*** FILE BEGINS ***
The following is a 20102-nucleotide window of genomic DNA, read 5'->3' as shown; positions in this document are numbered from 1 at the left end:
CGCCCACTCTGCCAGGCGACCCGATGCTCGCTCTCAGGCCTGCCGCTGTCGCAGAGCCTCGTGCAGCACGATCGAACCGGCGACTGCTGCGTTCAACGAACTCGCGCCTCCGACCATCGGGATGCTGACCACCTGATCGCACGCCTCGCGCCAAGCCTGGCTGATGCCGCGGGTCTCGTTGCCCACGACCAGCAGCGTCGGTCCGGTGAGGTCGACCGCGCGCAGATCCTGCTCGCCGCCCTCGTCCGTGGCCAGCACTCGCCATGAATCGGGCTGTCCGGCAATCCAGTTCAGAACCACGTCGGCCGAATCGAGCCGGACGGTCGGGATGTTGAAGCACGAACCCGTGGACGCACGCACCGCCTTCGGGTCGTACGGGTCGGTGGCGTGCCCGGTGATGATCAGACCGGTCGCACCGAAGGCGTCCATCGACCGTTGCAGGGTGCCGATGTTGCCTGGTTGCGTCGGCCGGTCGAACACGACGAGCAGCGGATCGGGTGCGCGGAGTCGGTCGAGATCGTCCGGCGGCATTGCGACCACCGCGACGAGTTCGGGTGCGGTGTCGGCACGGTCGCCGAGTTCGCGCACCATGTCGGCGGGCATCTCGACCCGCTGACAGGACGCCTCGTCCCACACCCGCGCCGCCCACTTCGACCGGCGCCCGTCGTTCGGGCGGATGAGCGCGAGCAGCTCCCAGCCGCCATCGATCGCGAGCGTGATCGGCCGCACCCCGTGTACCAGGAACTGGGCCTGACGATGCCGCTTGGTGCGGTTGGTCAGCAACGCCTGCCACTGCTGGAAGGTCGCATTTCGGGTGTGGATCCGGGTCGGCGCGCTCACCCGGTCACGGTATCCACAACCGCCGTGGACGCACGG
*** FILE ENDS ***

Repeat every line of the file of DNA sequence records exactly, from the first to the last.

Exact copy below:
The following is a 20102-nucleotide window of genomic DNA, read 5'->3' as shown; positions in this document are numbered from 1 at the left end:
CGCCCACTCTGCCAGGCGACCCGATGCTCGCTCTCAGGCCTGCCGCTGTCGCAGAGCCTCGTGCAGCACGATCGAACCGGCGACTGCTGCGTTCAACGAACTCGCGCCTCCGACCATCGGGATGCTGACCACCTGATCGCACGCCTCGCGCCAAGCCTGGCTGATGCCGCGGGTCTCGTTGCCCACGACCAGCAGCGTCGGTCCGGTGAGGTCGACCGCGCGCAGATCCTGCTCGCCGCCCTCGTCCGTGGCCAGCACTCGCCATGAATCGGGCTGTCCGGCAATCCAGTTCAGAACCACGTCGGCCGAATCGAGCCGGACGGTCGGGATGTTGAAGCACGAACCCGTGGACGCACGCACCGCCTTCGGGTCGTACGGGTCGGTGGCGTGCCCGGTGATGATCAGACCGGTCGCACCGAAGGCGTCCATCGACCGTTGCAGGGTGCCGATGTTGCCTGGTTGCGTCGGCCGGTCGAACACGACGAGCAGCGGATCGGGTGCGCGGAGTCGGTCGAGATCGTCCGGCGGCATTGCGACCACCGCGACGAGTTCGGGTGCGGTGTCGGCACGGTCGCCGAGTTCGCGCACCATGTCGGCGGGCATCTCGACCCGCTGACAGGACGCCTCGTCCCACACCCGCGCCGCCCACTTCGACCGGCGCCCGTCGTTCGGGCGGATGAGCGCGAGCAGCTCCCAGCCGCCATCGATCGCGAGCGTGATCGGCCGCACCCCGTGTACCAGGAACTGGGCCTGACGATGCCGCTTGGTGCGGTTGGTCAGCAACGCCTGCCACTGCTGGAAGGTCGCATTTCGGGTGTGGATCCGGGTCGGCGCGCTCACCCGGTCACGGTATCCACAACCGCCGTGGACGCACGG